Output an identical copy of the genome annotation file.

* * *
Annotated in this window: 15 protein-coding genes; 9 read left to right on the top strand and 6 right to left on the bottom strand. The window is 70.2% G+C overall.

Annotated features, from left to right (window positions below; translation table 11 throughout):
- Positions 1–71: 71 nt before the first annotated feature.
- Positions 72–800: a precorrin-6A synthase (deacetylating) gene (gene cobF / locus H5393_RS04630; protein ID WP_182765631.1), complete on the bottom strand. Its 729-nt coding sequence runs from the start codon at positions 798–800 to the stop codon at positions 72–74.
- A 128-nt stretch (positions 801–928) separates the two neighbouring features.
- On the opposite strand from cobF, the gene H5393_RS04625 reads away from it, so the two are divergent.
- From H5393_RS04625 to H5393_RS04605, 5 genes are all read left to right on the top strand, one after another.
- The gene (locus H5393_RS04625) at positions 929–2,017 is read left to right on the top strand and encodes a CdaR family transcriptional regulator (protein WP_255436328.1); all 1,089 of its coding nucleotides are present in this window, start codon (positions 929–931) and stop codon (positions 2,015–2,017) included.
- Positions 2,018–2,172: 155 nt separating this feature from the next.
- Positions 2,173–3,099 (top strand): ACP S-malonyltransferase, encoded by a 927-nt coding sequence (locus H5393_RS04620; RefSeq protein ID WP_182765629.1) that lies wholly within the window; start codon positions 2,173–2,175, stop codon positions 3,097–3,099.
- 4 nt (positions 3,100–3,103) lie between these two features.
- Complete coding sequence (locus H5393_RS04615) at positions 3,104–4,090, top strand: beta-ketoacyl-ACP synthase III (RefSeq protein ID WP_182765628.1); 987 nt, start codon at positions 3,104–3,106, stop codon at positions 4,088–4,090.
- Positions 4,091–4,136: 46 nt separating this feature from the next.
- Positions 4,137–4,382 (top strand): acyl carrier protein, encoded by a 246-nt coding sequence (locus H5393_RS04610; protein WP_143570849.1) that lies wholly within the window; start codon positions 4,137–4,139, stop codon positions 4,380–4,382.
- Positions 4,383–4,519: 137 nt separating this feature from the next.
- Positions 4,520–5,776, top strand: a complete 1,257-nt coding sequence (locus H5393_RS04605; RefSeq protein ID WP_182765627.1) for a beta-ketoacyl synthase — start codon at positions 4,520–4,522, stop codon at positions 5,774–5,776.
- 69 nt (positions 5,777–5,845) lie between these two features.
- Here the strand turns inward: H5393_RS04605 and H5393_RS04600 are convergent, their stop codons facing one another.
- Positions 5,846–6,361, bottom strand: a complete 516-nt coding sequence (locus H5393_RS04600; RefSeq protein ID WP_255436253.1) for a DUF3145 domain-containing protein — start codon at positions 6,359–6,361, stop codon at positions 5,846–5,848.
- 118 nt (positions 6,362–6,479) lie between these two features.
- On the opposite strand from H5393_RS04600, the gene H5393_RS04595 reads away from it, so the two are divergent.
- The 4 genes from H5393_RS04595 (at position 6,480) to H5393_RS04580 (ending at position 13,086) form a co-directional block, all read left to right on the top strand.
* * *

Annotated in this window: 15 protein-coding genes; 9 read left to right on the top strand and 6 right to left on the bottom strand. The window is 70.2% G+C overall.

Annotated features, from left to right (window positions below; translation table 11 throughout):
- Positions 1–71: 71 nt before the first annotated feature.
- Positions 72–800: a precorrin-6A synthase (deacetylating) gene (gene cobF / locus H5393_RS04630; protein ID WP_182765631.1), complete on the bottom strand. Its 729-nt coding sequence runs from the start codon at positions 798–800 to the stop codon at positions 72–74.
- A 128-nt stretch (positions 801–928) separates the two neighbouring features.
- On the opposite strand from cobF, the gene H5393_RS04625 reads away from it, so the two are divergent.
- From H5393_RS04625 to H5393_RS04605, 5 genes are all read left to right on the top strand, one after another.
- The gene (locus H5393_RS04625) at positions 929–2,017 is read left to right on the top strand and encodes a CdaR family transcriptional regulator (protein WP_255436328.1); all 1,089 of its coding nucleotides are present in this window, start codon (positions 929–931) and stop codon (positions 2,015–2,017) included.
- Positions 2,018–2,172: 155 nt separating this feature from the next.
- Positions 2,173–3,099 (top strand): ACP S-malonyltransferase, encoded by a 927-nt coding sequence (locus H5393_RS04620; RefSeq protein ID WP_182765629.1) that lies wholly within the window; start codon positions 2,173–2,175, stop codon positions 3,097–3,099.
- 4 nt (positions 3,100–3,103) lie between these two features.
- Complete coding sequence (locus H5393_RS04615) at positions 3,104–4,090, top strand: beta-ketoacyl-ACP synthase III (RefSeq protein ID WP_182765628.1); 987 nt, start codon at positions 3,104–3,106, stop codon at positions 4,088–4,090.
- Positions 4,091–4,136: 46 nt separating this feature from the next.
- Positions 4,137–4,382 (top strand): acyl carrier protein, encoded by a 246-nt coding sequence (locus H5393_RS04610; protein WP_143570849.1) that lies wholly within the window; start codon positions 4,137–4,139, stop codon positions 4,380–4,382.
- Positions 4,383–4,519: 137 nt separating this feature from the next.
- Positions 4,520–5,776, top strand: a complete 1,257-nt coding sequence (locus H5393_RS04605; RefSeq protein ID WP_182765627.1) for a beta-ketoacyl synthase — start codon at positions 4,520–4,522, stop codon at positions 5,774–5,776.
- 69 nt (positions 5,777–5,845) lie between these two features.
- Here the strand turns inward: H5393_RS04605 and H5393_RS04600 are convergent, their stop codons facing one another.
- Positions 5,846–6,361, bottom strand: a complete 516-nt coding sequence (locus H5393_RS04600; RefSeq protein ID WP_255436253.1) for a DUF3145 domain-containing protein — start codon at positions 6,359–6,361, stop codon at positions 5,846–5,848.
- 118 nt (positions 6,362–6,479) lie between these two features.
- On the opposite strand from H5393_RS04600, the gene H5393_RS04595 reads away from it, so the two are divergent.
- The 4 genes from H5393_RS04595 (at position 6,480) to H5393_RS04580 (ending at position 13,086) form a co-directional block, all read left to right on the top strand.